Event: Hurdles/Jumps.Class: Junior.
Accomplishment: Thomas had the race of the day Saturday at the Stanford Invitational, outpacing the field in the 100-meter hurdles with a time of 13.46 seconds. She broke the Central Coast Section record of 13.72 set by Monterey's Sani Roseby in 2000. Thomas also finished third in the long jump (19 feet, 3 1/2 inches) and triple jump (39-1 1/4). Last season, Thomas' state meet was cut short after she suffered an ankle injury in a relay. "Vashti is starting to realize her potential," Cardinals Coach Steve Nelson said. "Hopefully she can continue to race at this level. We didn't expect such a fast time at this point in the year. She has been in the ballgame in the past, and is a lot more focused on the track and in the weight room this year."
Few athletic endeavors can match the pole vault's physical and mental demands. In a single sequence, it demands speed, strength, agility and timing - and the ability to conquer fear.
It's no wonder the event is difficult to master. But, occasionally, it can be done. St. Francis senior Casey Roche did it July30 in Baltimore.
"That whole day, I was feeling on," Roche said. "Everything was going well. I came to the point where I wasn't even thinking about technique. I was just running as fast as I could. It was all muscle memory."
Roche cleared 17 feet, 5 inches - a foot higher than he reached to place third in the state a few weeks earlier. He also earned Central Coast Section and Junior Olympic records. And he won the grand prize: a scholarship to Stanford, where his father, E. Casey Roche, once coached the event.
The jump stamped Roche as the country's top high school vaulter, one with an outside chance at the national record of 18-3.
It changed the way opponents thought of him, and even the way he thought of himself. A CCS title? A state championship? They seemed like foregone conclusions.
"The hardest thing for a high school athlete who is very, very good is managing his own expectations and the expectations others have for him," St. Francis pole vault coach Tom Tuite said.
Those expectations took a toll before the season even began in January. Eager to jump high early, to shoot for indoor records and to prove worthyof his newfound stature as the vaulter to beat, Roche instead broke down. By overtraining, he strained his hamstring, twisted his ankle and suffered a viral infection.
Since then, two vaulters have emerged to challenge Roche's national No.1 status. One from Texas and another from Arkansas have gone above 17 feet.
But Roche has enough to worry about closer to home. Nico Weiler, a German exchange student, transferred to Los Gatos for his junior year and has a best of 16-6. All those championships Roche was expecting to win? Nothing is certain now.
Roche and Weiler matched heights at the St. Francis Invitational, two Los Gatos all-comers meets and the national indoor championship, with Weiler earning a decisive victory at the Reno Pole Vault Summit in January.
"The intensity of these kids - Casey's one of the toughest kids I've ever seen, and Nico shows some of the same qualities," Los Gatos pole vault coach Brandon Vance said. "You're talking about national-caliber kids coming out of the same area."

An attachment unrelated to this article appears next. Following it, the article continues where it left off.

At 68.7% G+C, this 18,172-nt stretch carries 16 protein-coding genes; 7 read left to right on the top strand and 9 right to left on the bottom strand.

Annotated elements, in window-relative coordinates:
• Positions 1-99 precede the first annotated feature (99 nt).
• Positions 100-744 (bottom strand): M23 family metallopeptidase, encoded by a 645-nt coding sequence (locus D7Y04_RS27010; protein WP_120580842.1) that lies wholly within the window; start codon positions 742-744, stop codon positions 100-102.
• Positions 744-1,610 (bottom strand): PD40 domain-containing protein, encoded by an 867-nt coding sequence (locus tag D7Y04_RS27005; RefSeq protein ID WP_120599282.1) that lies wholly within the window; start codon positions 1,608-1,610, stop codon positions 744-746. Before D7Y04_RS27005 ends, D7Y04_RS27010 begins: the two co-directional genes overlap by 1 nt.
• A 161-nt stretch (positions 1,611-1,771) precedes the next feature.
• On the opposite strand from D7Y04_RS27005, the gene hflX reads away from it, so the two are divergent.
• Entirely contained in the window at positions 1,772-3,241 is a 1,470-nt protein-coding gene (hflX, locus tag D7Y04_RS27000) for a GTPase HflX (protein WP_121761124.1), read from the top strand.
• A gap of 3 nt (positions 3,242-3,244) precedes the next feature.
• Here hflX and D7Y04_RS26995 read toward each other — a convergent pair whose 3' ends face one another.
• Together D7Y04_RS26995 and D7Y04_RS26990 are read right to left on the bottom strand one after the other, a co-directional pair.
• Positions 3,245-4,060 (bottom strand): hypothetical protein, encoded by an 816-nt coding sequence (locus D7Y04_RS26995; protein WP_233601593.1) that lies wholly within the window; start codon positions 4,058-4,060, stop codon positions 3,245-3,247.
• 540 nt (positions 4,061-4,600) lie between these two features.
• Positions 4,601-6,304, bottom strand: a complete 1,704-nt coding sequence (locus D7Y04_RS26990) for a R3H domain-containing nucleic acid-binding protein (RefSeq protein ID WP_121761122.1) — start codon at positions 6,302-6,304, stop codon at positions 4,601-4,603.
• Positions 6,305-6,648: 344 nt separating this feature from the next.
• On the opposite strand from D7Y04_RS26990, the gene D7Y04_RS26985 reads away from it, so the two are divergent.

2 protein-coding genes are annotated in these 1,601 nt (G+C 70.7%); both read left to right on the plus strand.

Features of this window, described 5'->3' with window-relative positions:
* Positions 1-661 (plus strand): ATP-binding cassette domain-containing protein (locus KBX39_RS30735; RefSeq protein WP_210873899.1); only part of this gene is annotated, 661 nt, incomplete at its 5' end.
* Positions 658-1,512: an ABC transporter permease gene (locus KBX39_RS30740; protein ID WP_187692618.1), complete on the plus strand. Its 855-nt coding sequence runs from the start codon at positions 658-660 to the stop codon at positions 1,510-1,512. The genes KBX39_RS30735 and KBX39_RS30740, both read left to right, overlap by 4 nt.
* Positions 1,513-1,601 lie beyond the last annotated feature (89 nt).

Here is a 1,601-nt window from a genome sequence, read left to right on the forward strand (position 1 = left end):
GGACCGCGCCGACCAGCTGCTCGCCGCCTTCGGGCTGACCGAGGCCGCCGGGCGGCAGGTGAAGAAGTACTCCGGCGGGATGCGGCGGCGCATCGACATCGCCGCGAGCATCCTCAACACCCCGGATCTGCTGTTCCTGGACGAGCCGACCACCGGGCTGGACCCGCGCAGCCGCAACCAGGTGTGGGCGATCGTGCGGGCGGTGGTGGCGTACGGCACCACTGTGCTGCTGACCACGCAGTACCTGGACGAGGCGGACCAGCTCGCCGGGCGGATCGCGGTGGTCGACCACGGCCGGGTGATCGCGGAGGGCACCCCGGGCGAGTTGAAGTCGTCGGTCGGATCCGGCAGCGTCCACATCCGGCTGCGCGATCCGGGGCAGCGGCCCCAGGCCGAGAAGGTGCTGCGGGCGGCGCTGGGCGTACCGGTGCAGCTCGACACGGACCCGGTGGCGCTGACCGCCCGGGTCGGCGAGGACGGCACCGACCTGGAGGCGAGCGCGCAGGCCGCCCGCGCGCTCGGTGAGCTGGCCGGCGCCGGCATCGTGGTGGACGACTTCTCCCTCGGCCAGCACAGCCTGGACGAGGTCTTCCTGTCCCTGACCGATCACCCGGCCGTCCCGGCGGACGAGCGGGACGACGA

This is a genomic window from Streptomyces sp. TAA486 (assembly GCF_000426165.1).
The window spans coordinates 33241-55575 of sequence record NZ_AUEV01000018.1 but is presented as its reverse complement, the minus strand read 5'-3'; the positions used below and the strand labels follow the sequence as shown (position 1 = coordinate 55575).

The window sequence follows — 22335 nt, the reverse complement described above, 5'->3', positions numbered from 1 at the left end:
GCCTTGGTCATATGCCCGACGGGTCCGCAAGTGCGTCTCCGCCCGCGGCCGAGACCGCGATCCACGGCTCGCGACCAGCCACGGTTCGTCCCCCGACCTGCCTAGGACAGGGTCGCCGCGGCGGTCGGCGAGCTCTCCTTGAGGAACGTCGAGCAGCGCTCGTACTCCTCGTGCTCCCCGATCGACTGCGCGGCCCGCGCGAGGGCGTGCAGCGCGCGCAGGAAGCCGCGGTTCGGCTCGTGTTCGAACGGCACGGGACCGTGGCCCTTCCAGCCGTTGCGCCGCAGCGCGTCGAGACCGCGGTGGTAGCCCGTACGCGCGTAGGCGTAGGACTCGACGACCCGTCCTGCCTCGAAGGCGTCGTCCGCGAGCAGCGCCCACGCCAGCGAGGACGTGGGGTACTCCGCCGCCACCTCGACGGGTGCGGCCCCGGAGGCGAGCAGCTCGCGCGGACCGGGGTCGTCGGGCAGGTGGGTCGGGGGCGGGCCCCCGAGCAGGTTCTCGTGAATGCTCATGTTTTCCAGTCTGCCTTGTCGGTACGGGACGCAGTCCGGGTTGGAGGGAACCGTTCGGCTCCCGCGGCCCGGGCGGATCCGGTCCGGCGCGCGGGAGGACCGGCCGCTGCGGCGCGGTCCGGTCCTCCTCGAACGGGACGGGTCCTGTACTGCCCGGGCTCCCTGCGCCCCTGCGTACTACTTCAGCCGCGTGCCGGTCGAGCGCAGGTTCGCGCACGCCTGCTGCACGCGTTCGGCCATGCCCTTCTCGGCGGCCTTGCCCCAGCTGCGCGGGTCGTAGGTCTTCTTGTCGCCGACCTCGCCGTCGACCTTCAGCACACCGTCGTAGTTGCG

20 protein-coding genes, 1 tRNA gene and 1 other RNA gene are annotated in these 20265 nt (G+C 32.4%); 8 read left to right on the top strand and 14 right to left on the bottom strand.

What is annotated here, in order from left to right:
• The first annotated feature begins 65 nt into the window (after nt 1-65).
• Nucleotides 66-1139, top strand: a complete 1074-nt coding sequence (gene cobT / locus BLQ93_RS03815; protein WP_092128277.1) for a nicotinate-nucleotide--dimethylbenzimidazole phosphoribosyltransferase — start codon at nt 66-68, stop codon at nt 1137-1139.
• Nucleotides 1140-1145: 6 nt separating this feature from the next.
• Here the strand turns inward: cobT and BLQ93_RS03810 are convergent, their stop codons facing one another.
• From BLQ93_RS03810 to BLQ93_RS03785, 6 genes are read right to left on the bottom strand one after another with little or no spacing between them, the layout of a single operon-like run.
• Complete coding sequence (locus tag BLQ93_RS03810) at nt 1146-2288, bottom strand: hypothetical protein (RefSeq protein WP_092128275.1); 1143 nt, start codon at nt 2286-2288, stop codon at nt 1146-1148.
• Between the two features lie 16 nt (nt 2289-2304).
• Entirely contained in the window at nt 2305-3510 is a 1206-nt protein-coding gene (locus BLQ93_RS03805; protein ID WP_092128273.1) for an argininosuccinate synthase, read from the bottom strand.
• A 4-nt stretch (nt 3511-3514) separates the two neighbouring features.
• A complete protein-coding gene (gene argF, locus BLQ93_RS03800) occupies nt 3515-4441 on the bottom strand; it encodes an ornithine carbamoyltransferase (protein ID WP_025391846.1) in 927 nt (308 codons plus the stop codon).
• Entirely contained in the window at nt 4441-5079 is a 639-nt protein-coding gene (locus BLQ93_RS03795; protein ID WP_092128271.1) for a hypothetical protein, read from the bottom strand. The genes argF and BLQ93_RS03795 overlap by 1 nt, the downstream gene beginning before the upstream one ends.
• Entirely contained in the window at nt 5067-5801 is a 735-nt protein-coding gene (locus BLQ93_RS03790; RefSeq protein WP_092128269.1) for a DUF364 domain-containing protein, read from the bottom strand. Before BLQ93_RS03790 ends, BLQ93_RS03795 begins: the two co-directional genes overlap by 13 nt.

Taking stock of the pressure he was placing on himself, Roche took a step back. He took a brief break from training and competing to heal and re-evaluate his goals, choosing to build slowly toward an end-of-the-season peak, with an eye toward the CCS meet May25 and the state championships in June.
"I'm feeling better, stronger and faster," Roche said. "I'm back to where I feel I could start jumping again."
Though he only recently resumed full training, Roche has returned to form, setting a Stanford Invitational record of 16-6 on Friday and setting up opportunities for some high-caliber duels with Weiler.
If Weiler is healthy this week after suffering a minor groin injury, the two will go head-to-head the next two weeks at the most prestigious meets in the country - the Arcadia Invitational and the Mt. San Antonio College Relays.
Roche has come to believe that Weiler might be the best thing to happen to him. With Weiler just a few miles down the road, complacency isn't an option.
"The best athletes are the ones who know how to compete and rise to the competition," Tuite said. "If he's going to reach his potential, he's going to have to do that."
In other words, one perfect day might not be enough.
A case of tendinitis has put the track season in jeopardy for Mt. Pleasant's Jeneba Tarmoh, the defending state champion in the 100 and 200 meters.
The Tennessee-bound senior hasn't competed since March 10 at the National Scholastic Indoor Championships in New York, where she finished third in the 60-yard dash and fifth in the 200 meters.
Tarmoh has suffered from scoliosis - a condition in which the spine curves from side to side - since she was a child, Cardinal Coach Steve Nelson said.
A week before the New York meet, Tarmoh experienced lower back pain while competing in the Mt. Pleasant Relays, Nelson said. When Tarmoh returned from New York, she had an MRI done by Dr. Arthur Ting, who found tendinitis underneath Tarmoh's hamstring.
Tendinitis is the kind of injury that heals with rest, and Nelson is being very cautious with Tarmoh's training. She returned to practice Monday.
"She had a good workout, but there were things she couldn't do - she had trouble getting upright and really grabbing like we want her to while sprinting," Nelson said. "It might affect her weight training and plyometric work."
Tarmoh's condition puts a damper on Mt. Pleasant's chances for a state title.
"What we're going to get out of the season depends on her, but it's going to be tough to win state," Nelson said. "We don't want to pressure her to run because she has bigger fish to fry going to Tennessee next season."